Gazprom Oilduct_Siberia_cabecera

IEA, decided to prevent oil supply shortfalls through release of its reserves (UPDATED)

Latest update 2 March 2022 at 10 am

The 31 Member Countries of the Governing Board of the International Energy Agency (IEA) agreed to release 60 million barrels of oil from their emergency reserves to send a unified and strong message to global oil markets that there will be no shortfall in supplies as a result of Russia’s invasion of Ukraine.
IEA members hold emergency stockpiles of 1.5Bn barrels. The announcement of an initial release of 60 million barrels, or 4% of those stockpiles, is equivalent to 2 million barrels a day for 30 days. The coordinated drawdown is the fourth in the history of the IEA, which was created in 1974. Previous collective actions were taken in 2011, 2005 and 1991.

IEA members hold emergency stockpiles of 1.5Bn barrels. The announcement of an initial release of 60 million barrels, or 4% of those stockpiles, is equivalent to 2 million barrels a day for 30 days. The coordinated drawdown is the fourth in the history of the IEA, which was created in 1974. Previous collective actions were taken in 2011, 2005 and 1991.

Total oil stocks in IEA Member Countries amounted to close to 4.16Bn barrels as of end-December 2021, of which 1.5Bn barrels are held by governments as emergency reserves. IEA net-oil-importing countries have an obligation to hold emergency oil stocks equivalent to at least 90 days of their net oil imports. 

Energy supply should not be used as a means of political coercion

Russia plays an outsized role on global energy markets. It is the world’s third largest oil producer and the largest exporter. Its exports of about 5 million barrels a day of crude oil represent roughly 12% of global trade – and its approximately 2.85 million barrels a day of petroleum products represent around 15% of global refined product trade. Around 60% of Russia’s oil exports go to Europe and another 20% to China.

Russian crude exports_jan 2020 to feb 2021_last update 24 feb 2021
Source of the image, IEA. Image © IEA. Composition © Eastwind. To watch the original interactive chart, click here

The Ministers resolved today that energy supply should not be used as a means of political coercion nor as a threat to national and international security. The IEA Secretariat will continue to closely monitor global oil and gas markets and to provide recommendations to the Governing Board, including possible additional emergency oil stock draws, as needed.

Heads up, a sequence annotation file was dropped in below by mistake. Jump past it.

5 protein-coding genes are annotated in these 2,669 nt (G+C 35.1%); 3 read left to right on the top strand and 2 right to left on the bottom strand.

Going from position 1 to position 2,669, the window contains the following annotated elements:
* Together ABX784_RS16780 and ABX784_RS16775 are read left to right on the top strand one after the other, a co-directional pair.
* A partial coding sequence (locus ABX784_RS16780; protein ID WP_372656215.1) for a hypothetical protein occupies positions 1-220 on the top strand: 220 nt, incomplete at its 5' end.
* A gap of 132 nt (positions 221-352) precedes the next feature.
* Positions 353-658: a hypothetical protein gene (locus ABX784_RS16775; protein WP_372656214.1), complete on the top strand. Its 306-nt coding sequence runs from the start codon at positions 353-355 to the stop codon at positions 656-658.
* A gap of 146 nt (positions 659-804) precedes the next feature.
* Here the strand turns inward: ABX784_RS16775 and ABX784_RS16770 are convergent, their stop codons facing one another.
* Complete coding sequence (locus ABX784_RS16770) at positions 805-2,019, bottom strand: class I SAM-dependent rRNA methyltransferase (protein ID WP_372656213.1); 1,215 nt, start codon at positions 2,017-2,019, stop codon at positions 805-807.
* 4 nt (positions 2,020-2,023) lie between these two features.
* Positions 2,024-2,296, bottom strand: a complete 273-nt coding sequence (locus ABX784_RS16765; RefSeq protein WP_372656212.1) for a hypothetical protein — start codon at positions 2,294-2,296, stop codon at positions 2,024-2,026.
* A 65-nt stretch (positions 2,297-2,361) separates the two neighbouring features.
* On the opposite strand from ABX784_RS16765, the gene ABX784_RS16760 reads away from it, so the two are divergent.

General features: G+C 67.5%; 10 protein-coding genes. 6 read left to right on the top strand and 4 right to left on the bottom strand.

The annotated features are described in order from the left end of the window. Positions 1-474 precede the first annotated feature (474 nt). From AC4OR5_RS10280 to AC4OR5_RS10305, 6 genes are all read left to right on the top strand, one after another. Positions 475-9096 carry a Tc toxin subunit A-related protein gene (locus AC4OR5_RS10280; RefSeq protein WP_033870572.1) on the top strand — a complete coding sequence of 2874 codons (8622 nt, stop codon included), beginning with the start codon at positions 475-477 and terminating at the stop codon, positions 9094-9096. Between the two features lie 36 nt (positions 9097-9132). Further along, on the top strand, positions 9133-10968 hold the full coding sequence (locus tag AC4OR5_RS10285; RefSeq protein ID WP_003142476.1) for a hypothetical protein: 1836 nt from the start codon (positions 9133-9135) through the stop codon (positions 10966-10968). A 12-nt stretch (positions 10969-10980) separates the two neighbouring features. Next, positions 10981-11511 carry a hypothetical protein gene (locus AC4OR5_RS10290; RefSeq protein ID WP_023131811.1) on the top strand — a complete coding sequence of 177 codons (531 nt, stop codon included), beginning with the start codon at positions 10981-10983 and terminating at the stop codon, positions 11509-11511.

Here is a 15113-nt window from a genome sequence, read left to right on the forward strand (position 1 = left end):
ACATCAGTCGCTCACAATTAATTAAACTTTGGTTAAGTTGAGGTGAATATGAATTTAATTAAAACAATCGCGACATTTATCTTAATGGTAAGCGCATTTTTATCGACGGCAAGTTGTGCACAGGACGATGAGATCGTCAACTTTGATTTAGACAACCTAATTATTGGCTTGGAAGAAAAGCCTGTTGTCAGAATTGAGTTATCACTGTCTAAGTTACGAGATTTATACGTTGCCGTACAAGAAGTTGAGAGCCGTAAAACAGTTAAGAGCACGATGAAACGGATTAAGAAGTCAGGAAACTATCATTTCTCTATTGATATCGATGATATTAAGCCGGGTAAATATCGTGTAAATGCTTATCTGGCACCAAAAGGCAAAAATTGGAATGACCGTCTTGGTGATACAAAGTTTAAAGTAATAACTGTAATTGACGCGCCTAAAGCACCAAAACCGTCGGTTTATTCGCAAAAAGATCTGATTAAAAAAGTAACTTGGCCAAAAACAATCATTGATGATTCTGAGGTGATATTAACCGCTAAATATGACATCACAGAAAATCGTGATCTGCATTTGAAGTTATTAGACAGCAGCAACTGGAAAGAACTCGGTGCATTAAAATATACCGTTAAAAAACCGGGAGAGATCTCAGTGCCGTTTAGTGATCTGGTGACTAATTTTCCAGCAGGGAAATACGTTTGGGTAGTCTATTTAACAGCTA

The IEA Ministers noted with concern the energy security impacts of the egregious actions by Russia, and voiced support for sanctions imposed by the international community in response.

A war on an already tight global oil markets backdrop

The Ministers noted that Russia’s invasion comes against a backdrop of already tight global oil markets, heightened price volatility, commercial inventories that are at their lowest level since 2014, and a limited ability of producers to provide additional supply in the short term.

Global energy security under threat, Fatih Birol warned

FatihBirol_IEA_Executive Director_lado
Fatih Birol (IEA Executive Director).© IEA.

“It is heartening to see how quickly the global community has united to condemn Russia’s actions and respond decisively,” said IEA Executive Director Fatih Birol. “I am pleased that the IEA has also come together today to take action. The situation in energy markets is very serious and demands our full attention. Global energy security is under threat, putting the world economy at risk during a fragile stage of the recovery.”

“I am grateful that IEA member countries made available the initial 60 million barrels to provide stability to oil markets,” Birol added. “I am also happy that our member countries committed to do their utmost to support Ukraine in terms of fuel supply. At the invitation of the Governing Board, I am also looking forward to welcoming Ukraine Energy Minister German Galushchenko as a special guest to our forthcoming Ministerial Meeting later this month.”

Not only energy solidarity with Ukraine

The Governing Board also encouraged each member country to do its utmost to support Ukraine in the supply of oil products, recommending that governments and consumers maintain and intensify conservation efforts. They expressed their expressed solidarity with the people of Ukraine and their democratically elected government in the face of Russia’s appalling and unprovoked violation of Ukraine’s sovereignty and territorial integrity.

Europe must solve its energy dependence

Ministers also discussed Europe’s significant reliance on Russian natural gas and the need to reduce this by looking to other suppliers, including via LNG, and to continue to pursue a well-managed acceleration of clean energy transitions. On Thursday, the IEA Secretariat will release a 10-Point Plan for how European countries can reduce their reliance on Russian gas supplies by next winter.

Russian crude exports to OECD Europe November 2021_2021_tabla
Imports of Russian oil and oil products by OECD European countries. Detail of a wider table published by IEA. Composition, © Eastwind. To watch te table complete, click here

All these was agreed and discussed during the Extraordinary Governing Board meeting of the IEA, held at the Ministerial level, whcih was chaired by US Secretary of Energy Jennifer Granholm in her capacity as Chair of this year’s IEA Ministerial Meeting.

Image over the headline.- Gazprom siberian oil pipeline.© Gazprom

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